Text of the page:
Kenny’s tears of pain


Friday, February 22 – 1991
Kenny Dalglish fought back tears yesterday as he left his Merseyside kingdom. Ten days before his 40th birthday the player who won almost every honour in the game with Celtic and Liverpool before transferring his genius to the manager’s desk, told a stunned, hastily-called Press conference:
Kenny Dalglish is a person who has pushed himself to the limit. The biggest problem was the pressure I was putting myself under because of my desire to be successful.

Dalglish added: “I’ve been involved in football since I was 17 and for the last 20 years I’ve been with the two most successful football clubs in Britain. I’ve been in the front line and this decision is a result of those years at a very high and successful level.
The pressure is in the build-up to matches and the aftermath of them, although I still enjoyed coming to the club and working with the players.
It’s a decision that many people will find difficult to understand, a decision that only I could have made.
And it would have been wrong to mislead people that everything was fine with me.

The timing of Dalglish’s walk-out, with his champions top of the League, and an FA Cup fifth round duel against Everton going into its third installment on Wednesday, makes it an even greater sensation than Bill Shankly’s shock retirement in 1974.

And with more than a touch of irony, yesterday’s official announcement by chairman Noel White came in Anfield’s Bob Paisley Suite, named after the manager who signed Dalglish from Celtic for £440,000 in 1977 as Kevin Keegan’s replacement.

Since then eight League titles, three European Cup triumphs, two FA Cup successes and four in the League Cup competition have adorned Dalglish’s career as Liverpool player and manager. The first the club knew of Dalglish’s decision was at his scheduled meeting with chairman Noel White and chief executive Peter Robinson on Thursday morning.

An emergency board meeting was staged that night when the club pleaded with Dalglish to reconsider. But the man, thrust into command of English football’s flagship in the grim aftermath of the Heysel tragedy in May 1985 and who then had to lead his team through the heartbreak of Hillsborough four years later, told them his decision was irrevocable. Dalglish broke the news to his players at 10.30 yesterday morning before they set off by coach for Luton. Chief coach Ronnie Moran was placed in charge of the squad to prepare for today’s League clash.

White, who became chairman last May in succession to Sir John Smith, said at the conference: “I regret to announce that Kenny Dalglish told the board yesterday of his wish to retire.
He has assured us that there is nothing we can do to alter his decision. We have no wish to see him leave but reluctantly have to respect his decision.
We wish him every success for the future and we part on the most amicable terms. It goes without saying that he will always be welcome here at Anfield.
He was an outstanding player and his career as manager was every bit as successful.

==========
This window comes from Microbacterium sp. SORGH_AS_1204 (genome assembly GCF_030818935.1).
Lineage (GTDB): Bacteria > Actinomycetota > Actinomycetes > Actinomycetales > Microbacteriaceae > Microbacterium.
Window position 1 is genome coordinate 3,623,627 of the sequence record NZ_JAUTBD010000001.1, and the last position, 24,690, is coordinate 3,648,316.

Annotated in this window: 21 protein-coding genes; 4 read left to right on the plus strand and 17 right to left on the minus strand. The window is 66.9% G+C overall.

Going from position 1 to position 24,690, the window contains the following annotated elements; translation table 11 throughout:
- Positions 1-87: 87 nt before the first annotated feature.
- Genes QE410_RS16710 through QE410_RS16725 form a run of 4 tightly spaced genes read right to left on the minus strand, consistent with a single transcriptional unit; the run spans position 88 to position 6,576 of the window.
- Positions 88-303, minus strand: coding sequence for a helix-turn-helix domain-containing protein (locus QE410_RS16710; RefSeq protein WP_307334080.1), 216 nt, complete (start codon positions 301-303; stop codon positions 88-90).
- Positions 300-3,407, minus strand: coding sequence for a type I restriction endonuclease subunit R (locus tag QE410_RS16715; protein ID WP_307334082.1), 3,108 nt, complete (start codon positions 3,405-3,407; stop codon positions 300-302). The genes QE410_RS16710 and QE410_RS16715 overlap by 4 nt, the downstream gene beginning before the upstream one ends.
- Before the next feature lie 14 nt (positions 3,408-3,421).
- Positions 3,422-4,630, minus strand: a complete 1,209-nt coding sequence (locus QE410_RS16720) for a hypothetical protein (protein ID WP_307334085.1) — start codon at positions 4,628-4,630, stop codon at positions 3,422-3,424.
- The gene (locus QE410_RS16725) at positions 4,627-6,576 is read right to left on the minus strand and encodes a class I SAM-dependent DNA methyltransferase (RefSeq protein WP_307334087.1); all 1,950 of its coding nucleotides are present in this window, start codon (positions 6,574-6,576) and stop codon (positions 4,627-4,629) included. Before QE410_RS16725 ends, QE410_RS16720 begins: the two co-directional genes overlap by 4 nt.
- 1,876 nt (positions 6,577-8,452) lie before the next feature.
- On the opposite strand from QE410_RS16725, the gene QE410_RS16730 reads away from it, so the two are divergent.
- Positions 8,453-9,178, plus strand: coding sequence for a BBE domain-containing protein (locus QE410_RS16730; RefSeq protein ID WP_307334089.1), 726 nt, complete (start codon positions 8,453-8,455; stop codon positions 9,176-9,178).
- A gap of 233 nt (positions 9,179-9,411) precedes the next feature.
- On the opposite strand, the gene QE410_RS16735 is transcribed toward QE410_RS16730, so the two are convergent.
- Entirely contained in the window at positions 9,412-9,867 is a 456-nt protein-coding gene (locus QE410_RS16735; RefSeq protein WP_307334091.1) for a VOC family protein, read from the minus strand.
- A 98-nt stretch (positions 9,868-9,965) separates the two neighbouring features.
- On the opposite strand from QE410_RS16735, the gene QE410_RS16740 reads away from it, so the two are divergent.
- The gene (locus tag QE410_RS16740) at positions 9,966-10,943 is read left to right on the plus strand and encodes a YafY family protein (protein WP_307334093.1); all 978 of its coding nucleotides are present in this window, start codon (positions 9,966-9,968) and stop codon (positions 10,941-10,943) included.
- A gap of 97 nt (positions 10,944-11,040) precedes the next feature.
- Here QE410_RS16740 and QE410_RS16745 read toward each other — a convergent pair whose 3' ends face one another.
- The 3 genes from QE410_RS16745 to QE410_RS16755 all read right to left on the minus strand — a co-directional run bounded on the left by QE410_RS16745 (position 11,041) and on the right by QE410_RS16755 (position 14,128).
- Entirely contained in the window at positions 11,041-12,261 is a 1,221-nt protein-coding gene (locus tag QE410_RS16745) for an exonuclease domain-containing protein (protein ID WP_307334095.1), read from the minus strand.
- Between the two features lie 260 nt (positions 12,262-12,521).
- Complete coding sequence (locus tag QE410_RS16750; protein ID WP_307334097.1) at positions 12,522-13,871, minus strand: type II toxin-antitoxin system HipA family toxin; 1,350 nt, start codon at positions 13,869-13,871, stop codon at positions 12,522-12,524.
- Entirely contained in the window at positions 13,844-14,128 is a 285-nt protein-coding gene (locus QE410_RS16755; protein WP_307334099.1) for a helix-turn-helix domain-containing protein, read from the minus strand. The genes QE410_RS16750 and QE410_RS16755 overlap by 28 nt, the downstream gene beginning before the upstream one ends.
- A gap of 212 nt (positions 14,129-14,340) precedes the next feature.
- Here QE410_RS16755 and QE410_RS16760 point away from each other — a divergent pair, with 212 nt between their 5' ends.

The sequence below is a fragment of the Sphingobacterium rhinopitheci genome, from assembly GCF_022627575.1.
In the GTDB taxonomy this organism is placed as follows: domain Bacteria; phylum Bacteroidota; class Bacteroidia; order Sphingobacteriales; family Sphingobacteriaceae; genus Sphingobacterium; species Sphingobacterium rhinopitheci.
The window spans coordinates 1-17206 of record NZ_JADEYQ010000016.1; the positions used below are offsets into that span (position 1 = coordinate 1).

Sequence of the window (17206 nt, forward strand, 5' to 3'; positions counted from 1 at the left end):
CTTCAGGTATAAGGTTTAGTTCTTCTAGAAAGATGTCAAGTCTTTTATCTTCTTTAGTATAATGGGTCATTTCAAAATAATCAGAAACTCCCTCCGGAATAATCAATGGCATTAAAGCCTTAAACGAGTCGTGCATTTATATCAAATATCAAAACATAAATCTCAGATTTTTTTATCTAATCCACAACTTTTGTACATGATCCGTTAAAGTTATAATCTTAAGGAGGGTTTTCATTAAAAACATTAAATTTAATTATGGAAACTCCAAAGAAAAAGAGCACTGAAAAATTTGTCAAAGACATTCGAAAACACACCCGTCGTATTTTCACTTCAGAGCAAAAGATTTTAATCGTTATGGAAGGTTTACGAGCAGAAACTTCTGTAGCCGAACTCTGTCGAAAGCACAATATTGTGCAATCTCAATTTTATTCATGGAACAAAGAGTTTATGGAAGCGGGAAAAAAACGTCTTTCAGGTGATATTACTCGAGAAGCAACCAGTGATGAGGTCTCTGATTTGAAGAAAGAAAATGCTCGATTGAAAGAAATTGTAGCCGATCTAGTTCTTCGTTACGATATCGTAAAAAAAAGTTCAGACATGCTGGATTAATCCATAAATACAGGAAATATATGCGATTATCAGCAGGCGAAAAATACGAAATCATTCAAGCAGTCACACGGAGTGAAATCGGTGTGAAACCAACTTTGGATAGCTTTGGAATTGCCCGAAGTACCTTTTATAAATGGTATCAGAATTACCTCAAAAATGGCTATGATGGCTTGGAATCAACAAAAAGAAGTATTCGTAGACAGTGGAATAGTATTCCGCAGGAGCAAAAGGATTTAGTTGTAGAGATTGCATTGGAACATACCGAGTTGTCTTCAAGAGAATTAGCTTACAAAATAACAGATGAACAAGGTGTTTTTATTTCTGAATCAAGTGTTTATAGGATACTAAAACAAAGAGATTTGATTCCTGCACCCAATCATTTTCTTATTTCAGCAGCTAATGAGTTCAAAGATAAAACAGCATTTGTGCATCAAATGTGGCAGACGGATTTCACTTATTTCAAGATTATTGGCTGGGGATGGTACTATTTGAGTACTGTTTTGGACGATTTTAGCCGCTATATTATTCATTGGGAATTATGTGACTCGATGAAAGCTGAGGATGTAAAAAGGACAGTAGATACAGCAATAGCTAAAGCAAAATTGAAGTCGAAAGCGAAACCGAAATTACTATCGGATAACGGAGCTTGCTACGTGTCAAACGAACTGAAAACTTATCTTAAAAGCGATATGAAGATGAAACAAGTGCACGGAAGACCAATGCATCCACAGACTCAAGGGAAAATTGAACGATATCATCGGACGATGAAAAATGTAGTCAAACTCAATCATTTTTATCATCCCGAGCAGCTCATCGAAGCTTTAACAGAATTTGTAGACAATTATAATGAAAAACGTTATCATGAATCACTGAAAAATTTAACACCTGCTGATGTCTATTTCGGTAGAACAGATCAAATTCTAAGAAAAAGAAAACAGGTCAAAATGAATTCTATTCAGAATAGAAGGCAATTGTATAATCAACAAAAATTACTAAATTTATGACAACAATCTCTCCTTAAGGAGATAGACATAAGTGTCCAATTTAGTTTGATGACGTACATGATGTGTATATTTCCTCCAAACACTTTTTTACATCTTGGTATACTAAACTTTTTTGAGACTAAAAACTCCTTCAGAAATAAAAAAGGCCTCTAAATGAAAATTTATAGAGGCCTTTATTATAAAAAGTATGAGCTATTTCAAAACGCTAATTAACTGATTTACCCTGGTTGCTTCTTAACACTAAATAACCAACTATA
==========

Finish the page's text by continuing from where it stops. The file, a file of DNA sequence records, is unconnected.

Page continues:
“This is a very sad day for the club, a very sad day indeed.”

An emotional Dalglish, tears welling in his eyes, added: “This is the first time since I came to the club that I’ve made a decision that is more beneficial to Kenny Dalglish than Liverpool FC and everyone connected with it. It was not a decision that I woke up one morning and thought was a good idea. It’s one that took me a long time to come to.

Most importantly, the worst decision was not to have taken any decision.
I just felt that I’d gone far enough and didn’t think I could delay any longer. If I had delayed, it certainly wouldn’t have been beneficial to me. And if it wasn’t beneficial to me I don’t know how it could be beneficial to the club.
There is no animosity whatsoever between myself and the club, the board of directors and the players.
It is something obviously I felt was right. If you say it wasn’t a good time I don’t know what a good time.
I feel a bit relieved that I’ve been able to tell the chairman. I couldn’t have had any better times anywhere else.
There are no problems whatever with the players or the club … it’s just me as an individual that is the problem.
And the best way for me to solve the problem for myself is to take this action.
People might feel disappointed but I think I’d have been more disappointed myself going into the end of the season and knowing in my own mind that I wasn’t perfectly happy in doing it.
The club have been magnificently to myself and obviously I’ve got tremendous respect, esteem and gratitude to them. And everything I’ve said is relevant to the fans as well.
I told the players and from most of them the reaction has been shock.
I just hope the players can finish off what they’ve started. They’ve got themselves into a great position in the League and are still in the Cup.
And I just hope they can continue for the rest of the season as they have done in the previous part of it.

Dalglish, asked if he might ever return to football said: “It’s always a possibility that I might but I would never do anything without consulting this club first. I’ve no plans to do anything.
(Daily Express, 23-02-1991)

Kenny Dalglish 1991

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